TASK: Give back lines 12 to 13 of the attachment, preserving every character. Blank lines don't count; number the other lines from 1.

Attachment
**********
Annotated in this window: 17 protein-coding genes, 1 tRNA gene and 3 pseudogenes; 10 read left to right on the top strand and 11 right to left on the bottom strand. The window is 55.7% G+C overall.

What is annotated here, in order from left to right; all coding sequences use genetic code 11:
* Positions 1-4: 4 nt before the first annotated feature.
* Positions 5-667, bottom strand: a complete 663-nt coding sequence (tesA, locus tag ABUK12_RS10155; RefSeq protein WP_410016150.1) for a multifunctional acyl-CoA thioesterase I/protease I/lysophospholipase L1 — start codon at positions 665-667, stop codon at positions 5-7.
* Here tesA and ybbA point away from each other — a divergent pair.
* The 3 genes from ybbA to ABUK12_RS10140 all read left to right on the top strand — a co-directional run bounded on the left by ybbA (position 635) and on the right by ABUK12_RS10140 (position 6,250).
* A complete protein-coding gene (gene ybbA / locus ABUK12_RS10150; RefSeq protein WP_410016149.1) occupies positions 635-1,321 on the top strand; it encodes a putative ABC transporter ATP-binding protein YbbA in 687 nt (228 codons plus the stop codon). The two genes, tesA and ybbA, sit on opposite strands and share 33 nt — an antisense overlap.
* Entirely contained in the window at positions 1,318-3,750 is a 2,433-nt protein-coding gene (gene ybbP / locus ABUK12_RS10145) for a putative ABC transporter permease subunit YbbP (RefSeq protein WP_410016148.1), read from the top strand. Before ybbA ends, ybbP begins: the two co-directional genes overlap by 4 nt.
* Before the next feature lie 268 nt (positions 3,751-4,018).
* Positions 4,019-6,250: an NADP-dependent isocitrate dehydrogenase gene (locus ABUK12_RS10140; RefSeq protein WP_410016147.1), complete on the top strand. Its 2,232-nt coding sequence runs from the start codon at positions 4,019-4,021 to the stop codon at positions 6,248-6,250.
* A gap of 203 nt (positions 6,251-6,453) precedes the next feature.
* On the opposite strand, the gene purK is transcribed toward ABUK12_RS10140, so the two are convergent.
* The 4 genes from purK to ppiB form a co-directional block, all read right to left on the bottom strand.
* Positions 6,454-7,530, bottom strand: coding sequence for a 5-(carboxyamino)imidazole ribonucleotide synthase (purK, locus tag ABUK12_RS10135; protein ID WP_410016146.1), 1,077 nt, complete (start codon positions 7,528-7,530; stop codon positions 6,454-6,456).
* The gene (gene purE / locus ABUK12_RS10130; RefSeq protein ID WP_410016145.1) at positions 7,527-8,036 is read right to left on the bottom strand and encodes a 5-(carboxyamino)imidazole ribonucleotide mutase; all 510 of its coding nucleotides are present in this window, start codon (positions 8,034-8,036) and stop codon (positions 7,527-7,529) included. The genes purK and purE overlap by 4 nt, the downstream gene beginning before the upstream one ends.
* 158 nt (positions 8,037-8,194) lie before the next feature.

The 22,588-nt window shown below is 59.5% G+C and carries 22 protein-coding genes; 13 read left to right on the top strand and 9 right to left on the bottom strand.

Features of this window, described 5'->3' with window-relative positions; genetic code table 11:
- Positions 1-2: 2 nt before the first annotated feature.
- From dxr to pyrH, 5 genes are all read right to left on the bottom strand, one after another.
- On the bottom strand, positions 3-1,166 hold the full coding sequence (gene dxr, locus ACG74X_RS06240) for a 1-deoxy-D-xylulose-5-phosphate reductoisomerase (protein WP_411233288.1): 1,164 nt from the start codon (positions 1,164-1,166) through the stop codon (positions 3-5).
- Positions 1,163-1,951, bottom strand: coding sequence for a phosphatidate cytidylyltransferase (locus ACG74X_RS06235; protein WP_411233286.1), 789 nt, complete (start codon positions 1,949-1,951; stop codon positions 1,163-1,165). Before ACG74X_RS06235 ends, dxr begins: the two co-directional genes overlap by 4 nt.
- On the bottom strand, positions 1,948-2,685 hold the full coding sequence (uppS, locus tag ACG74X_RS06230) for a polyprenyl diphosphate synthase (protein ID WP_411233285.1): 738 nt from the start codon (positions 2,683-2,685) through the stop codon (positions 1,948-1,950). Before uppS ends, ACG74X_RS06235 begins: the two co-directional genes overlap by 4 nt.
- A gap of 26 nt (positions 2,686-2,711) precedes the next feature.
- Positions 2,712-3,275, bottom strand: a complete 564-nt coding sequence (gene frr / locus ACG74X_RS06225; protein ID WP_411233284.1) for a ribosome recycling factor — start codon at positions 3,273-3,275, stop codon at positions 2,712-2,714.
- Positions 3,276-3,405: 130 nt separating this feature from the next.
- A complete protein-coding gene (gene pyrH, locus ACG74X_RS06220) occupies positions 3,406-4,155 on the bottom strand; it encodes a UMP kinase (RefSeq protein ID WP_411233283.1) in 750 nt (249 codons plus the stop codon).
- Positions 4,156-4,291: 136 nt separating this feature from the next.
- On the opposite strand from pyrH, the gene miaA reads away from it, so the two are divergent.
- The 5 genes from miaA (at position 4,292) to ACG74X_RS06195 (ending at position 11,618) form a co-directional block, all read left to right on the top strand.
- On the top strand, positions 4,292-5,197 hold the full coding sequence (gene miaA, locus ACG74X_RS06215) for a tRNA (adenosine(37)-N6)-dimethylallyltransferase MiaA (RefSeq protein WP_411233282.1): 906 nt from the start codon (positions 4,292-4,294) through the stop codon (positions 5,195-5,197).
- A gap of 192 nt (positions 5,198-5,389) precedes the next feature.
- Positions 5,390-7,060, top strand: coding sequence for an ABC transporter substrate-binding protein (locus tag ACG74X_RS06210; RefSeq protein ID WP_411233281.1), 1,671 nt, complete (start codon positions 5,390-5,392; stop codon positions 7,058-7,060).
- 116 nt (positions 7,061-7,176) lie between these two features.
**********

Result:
* On the opposite strand, the gene purK is transcribed toward ABUK12_RS10140, so the two are convergent.
* The 4 genes from purK to ppiB form a co-directional block, all read right to left on the bottom strand.